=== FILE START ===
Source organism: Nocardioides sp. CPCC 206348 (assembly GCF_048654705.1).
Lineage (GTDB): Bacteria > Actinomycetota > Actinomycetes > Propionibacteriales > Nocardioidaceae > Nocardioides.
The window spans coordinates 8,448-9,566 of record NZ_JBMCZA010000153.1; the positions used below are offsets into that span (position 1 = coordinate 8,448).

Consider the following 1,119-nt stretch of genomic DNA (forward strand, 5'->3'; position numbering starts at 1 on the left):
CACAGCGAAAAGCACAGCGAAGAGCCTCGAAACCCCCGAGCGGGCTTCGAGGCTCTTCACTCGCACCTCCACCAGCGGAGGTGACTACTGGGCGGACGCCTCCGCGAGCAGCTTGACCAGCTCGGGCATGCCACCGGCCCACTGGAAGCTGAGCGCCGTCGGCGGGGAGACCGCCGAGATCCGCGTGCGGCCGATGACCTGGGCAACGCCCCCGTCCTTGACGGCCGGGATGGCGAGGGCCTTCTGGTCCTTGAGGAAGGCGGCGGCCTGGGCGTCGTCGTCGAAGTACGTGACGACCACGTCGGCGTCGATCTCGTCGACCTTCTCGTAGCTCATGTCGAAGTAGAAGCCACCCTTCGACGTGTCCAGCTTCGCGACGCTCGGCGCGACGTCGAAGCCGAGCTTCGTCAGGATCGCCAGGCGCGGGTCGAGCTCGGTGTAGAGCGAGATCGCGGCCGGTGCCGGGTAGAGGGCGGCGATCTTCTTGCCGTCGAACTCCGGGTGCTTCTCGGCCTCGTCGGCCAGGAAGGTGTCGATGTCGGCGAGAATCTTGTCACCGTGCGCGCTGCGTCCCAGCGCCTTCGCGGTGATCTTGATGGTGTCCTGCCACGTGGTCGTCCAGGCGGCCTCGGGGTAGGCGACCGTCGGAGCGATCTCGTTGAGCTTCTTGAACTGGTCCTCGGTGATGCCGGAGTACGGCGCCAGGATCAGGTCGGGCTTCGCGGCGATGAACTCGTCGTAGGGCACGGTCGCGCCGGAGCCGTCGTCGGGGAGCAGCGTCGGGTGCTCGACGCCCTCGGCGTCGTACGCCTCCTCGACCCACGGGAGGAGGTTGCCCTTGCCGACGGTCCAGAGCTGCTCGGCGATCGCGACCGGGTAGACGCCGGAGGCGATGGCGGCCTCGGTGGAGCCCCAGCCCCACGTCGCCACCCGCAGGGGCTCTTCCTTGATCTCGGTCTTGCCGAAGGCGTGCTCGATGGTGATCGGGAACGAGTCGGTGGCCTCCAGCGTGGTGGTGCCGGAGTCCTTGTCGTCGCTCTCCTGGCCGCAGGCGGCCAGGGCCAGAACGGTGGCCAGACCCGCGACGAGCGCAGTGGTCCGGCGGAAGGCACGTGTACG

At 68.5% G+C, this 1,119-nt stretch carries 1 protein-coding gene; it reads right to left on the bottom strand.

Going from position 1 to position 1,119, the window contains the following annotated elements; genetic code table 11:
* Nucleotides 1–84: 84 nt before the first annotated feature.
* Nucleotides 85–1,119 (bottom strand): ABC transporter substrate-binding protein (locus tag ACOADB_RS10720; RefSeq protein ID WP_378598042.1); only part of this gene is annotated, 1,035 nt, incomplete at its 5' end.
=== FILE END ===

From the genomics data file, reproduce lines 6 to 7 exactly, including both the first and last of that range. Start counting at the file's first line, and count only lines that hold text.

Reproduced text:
At 68.5% G+C, this 1,119-nt stretch carries 1 protein-coding gene; it reads right to left on the bottom strand.

Going from position 1 to position 1,119, the window contains the following annotated elements; genetic code table 11: